Faculty Blog, Professor Manus

Kisor v. Wilkie — More Rumbles of Discord on the Supreme Court

On June 26, 2019 the Supreme Court issued its much-anticipated decision in Kisor v. Wilkie.  In it, the Court preserved the Auer doctrine, which requires judges to give deference to federal agencies in interpreting their regulations. The Court's elaborate reexamination of this doctrine -- named for Auer v. Robbins, a 1997 case in which Justice… Continue reading Kisor v. Wilkie — More Rumbles of Discord on the Supreme Court

Faculty Blog, Friedman

Executive Privilege and the Census

The truth may be out there, but President Donald Trump is doing his level best to prevent its discovery. His latest effort is the assertion of executive privilege in the face of congressional inquiries into the addition of a citizenship question to the 2020 census. The move is not likely to go unchallenged—and, in this… Continue reading Executive Privilege and the Census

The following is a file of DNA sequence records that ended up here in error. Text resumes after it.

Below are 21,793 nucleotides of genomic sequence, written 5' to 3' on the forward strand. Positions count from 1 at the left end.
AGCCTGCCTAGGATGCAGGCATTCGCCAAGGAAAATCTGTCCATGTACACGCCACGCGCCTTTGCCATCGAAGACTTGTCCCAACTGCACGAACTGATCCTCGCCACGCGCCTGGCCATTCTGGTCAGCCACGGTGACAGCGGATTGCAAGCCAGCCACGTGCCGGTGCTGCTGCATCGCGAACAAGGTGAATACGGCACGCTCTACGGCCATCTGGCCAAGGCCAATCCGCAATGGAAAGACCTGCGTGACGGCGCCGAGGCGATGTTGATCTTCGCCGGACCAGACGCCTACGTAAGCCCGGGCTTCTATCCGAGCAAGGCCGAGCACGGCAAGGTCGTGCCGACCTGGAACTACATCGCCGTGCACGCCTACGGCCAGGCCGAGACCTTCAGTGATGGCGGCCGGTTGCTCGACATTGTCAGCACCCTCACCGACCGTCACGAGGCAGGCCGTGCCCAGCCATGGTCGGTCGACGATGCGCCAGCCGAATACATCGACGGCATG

Faculty Blog, Professor Manus

The Assault on Affirmative Action in Education

Among the polarizing initiatives of the Trump administration are its policies on education. Whether addressing sexual assault on campuses, funding for the Special Olympics, or the prospect of training teachers in the use of deadly weapons, the Department of Education (DEd) has stunned policy-watchers in its willingness to promote or support regressive changes to the… Continue reading The Assault on Affirmative Action in Education